Outside magazine, August 1995
Last May, Will Oxx stood at the lip of a 280-foot sandstone cliff overlooking Lake Powell and put a finger to the wind. Closing his eyes like an Acapulco cliff diver, the lanky, 35-year-old navy pilot from Westlake Village, California, rehearsed the most crucial move in the sport of BASE jumping--reaching to the small of the back, grabbing for the pilot chute, and hurling it toward the sky. Oxx repeated the motion, substituting thin air for the pilot chute and visualizing the reassuring tug upward when the parachute fills with air. Finally, he jumped.
Oxx, whose hundreds of leaps from more than 50 cliffs throughout the world have earned him international fame among BASE jumpers, had been jumping illegally like this in national parklands for 15 years. Of course, he'd had plenty of run-ins with the law, but the important thing, as Oxx will tell you, was that he'd never experienced parachute trouble. But now, two seconds into free fall, something was wrong: still no tug. As his 168 pounds accelerated toward the lake, Oxx watched in horror as his chute flapped wildly above him, barely one-quarter open. Moments later, he slammed into the chilly water at a velocity somewhere between 60 and 80 miles per hour.
Barely conscious, Oxx was bundled onto a water-ski boat and sped by his partners back to Hall's Crossing, Utah, where park rangers and paramedics worked to stabilize him before airlifting him to a hospital. His injuries included a cracked tailbone, a broken pelvis, and a deep bruise that ran from the backs of his knees to the nape of his neck. An investigation into the incident ensued, but at press time no charges had been filed against Oxx or his partners.
For the uninitiated, the BASE in BASE jumping stands for "buildings, antennae, spans, and earth"--the four main categories of launch sites used in this subspecies of skydiving. The sport, which claims some 4,000 participants in this country, has something of an outlaw reputation, largely because most jump sites are illegal, whether you jump from a privately owned radio tower or a cliff on national parkland. The misdemeanor is punishable by up to a year in jail and a $5,000 fine.
The Oxx incident seems a blip in BASE jumping's history of accidents and arrests, but the discussion that surrounds the near-death of one of the sport's biggest stars cuts to the core of two incendiary issues in this country: personal rights and use of federal lands. May a person risk his own life in a dangerous sport on public land managed by the federal government? The answer has clearly been yes in the cases of sports such as climbing and whitewater kayaking. But so far, BASE jumping has been permitted in a national park only once--for a five-week period in 1980 in Yosemite. According to rangers, that experiment resulted in one death, several injuries, and one rescue.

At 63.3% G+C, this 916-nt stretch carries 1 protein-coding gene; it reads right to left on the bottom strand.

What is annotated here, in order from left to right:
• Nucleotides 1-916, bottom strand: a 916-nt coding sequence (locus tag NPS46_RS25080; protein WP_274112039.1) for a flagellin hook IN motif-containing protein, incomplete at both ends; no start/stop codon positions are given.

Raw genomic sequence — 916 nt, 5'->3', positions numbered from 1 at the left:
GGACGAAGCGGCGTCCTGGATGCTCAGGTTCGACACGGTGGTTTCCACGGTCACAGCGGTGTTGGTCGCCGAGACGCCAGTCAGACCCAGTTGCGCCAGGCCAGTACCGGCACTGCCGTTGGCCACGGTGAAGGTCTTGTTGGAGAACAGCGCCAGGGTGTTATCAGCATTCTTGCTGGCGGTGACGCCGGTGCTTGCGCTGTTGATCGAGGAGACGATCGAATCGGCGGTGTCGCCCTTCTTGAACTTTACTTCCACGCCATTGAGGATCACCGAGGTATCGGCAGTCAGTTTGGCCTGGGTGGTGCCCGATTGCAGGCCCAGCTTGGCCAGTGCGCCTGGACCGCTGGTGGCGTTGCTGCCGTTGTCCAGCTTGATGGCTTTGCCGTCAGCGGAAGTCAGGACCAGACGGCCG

"On a jump as high as El Capitan," explains Hunter Sharp, a district ranger in Yosemite, the longtime hotbed of BASE jumping in the United States, "you have a human body moving at terminal velocity. If a chute fouls up, he's dead. If body position is slightly off, he'll track into the wall and die. A brief gust of wind--he's dead. And since we have to pick up body parts, we're not inclined to issue permits."
Indeed, the statistics about BASE jumping are eyebrow-raising. Though the sport has few participants, 20 Americans in the last two decades have died while BASE jumping, and Bob Andrew, chief ranger at Yosemite National Park, says his crew makes two or three rescues a year and spends hours chasing jumpers and helping to treat minor injuries.
Ironically, the crash landing at Glen Canyon occurred just months before the U.S. BASE Association planned to submit a 40-page proposal to Yosemite propounding the sport's safety and requesting that it be legalized in the park. If successful, the group plans to submit similar proposals to Glen Canyon National Recreation Area and other parks where BASE jumping occurs. "Criminalizing our sport has only made it more dangerous," argues BASE association director Jean Boenish, "forcing jumpers to leap at night, in less favorable weather conditions, and from inferior sites."
According to the proposal, BASE jumpers would essentially regulate themselves, with USBA-certified guides leading qualified jumpers a couple of times a week. To participate, jumpers would be required to sign waivers absolving the Park Service of any liability. A rescue fund would also be set up to help pay for the most costly rescues. Any jumps made outside the guided trips would be illegal. "Certainly there will be those who would not participate in such a program," says Boenish, whose husband, Carl, was a pioneer in the sport and died 11 years ago while jumping in Norway. "But we have to assume that most would."
For now, Oxx is undergoing physical therapy, trying to regain his strength, and talking on the phone to Interior Department bureaucrats in hopes of building support for his cause. He intends to make his comeback jump this fall, though he's not sure just where. "This cat-and-mouse game is getting old," he says.
Boenish, meanwhile, is tweaking the language in the permit proposal before sending it off to Yosemite. She's hopeful, but to her, the timing of Oxx's jump is oddly reminiscent of two years ago, when she sent a similar document to Michael Finley, then superintendent of the park. A few weeks later, a 40-year-old BASE jumper stepped off El Capitan's summit and was killed. "Of course," says Boenish, explaining that the woman probably became catatonic and forgot to activate her chute, "you really can't use her example to argue against the safety of BASE jumping. You simply can't stiffen up like she did."